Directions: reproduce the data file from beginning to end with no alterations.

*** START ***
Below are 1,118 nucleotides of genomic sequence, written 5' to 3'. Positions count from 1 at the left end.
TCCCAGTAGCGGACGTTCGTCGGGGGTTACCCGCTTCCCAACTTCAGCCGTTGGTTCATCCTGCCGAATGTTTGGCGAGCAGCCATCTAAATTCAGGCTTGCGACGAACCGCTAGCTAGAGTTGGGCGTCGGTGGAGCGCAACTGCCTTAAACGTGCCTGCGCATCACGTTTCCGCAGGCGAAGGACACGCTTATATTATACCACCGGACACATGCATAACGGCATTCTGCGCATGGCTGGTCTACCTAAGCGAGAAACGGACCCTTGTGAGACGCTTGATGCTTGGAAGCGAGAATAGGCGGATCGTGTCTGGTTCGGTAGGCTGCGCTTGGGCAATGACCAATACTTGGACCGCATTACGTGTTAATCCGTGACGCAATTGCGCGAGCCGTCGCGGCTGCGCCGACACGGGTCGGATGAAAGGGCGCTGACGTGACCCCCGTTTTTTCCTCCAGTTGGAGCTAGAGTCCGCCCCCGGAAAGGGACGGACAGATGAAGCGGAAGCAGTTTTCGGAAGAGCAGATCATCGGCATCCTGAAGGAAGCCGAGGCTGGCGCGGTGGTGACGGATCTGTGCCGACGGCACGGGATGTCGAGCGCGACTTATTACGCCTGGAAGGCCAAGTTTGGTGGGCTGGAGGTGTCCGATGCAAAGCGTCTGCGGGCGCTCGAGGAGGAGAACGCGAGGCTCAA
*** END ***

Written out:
Below are 1,118 nucleotides of genomic sequence, written 5' to 3'. Positions count from 1 at the left end.
TCCCAGTAGCGGACGTTCGTCGGGGGTTACCCGCTTCCCAACTTCAGCCGTTGGTTCATCCTGCCGAATGTTTGGCGAGCAGCCATCTAAATTCAGGCTTGCGACGAACCGCTAGCTAGAGTTGGGCGTCGGTGGAGCGCAACTGCCTTAAACGTGCCTGCGCATCACGTTTCCGCAGGCGAAGGACACGCTTATATTATACCACCGGACACATGCATAACGGCATTCTGCGCATGGCTGGTCTACCTAAGCGAGAAACGGACCCTTGTGAGACGCTTGATGCTTGGAAGCGAGAATAGGCGGATCGTGTCTGGTTCGGTAGGCTGCGCTTGGGCAATGACCAATACTTGGACCGCATTACGTGTTAATCCGTGACGCAATTGCGCGAGCCGTCGCGGCTGCGCCGACACGGGTCGGATGAAAGGGCGCTGACGTGACCCCCGTTTTTTCCTCCAGTTGGAGCTAGAGTCCGCCCCCGGAAAGGGACGGACAGATGAAGCGGAAGCAGTTTTCGGAAGAGCAGATCATCGGCATCCTGAAGGAAGCCGAGGCTGGCGCGGTGGTGACGGATCTGTGCCGACGGCACGGGATGTCGAGCGCGACTTATTACGCCTGGAAGGCCAAGTTTGGTGGGCTGGAGGTGTCCGATGCAAAGCGTCTGCGGGCGCTCGAGGAGGAGAACGCGAGGCTCAA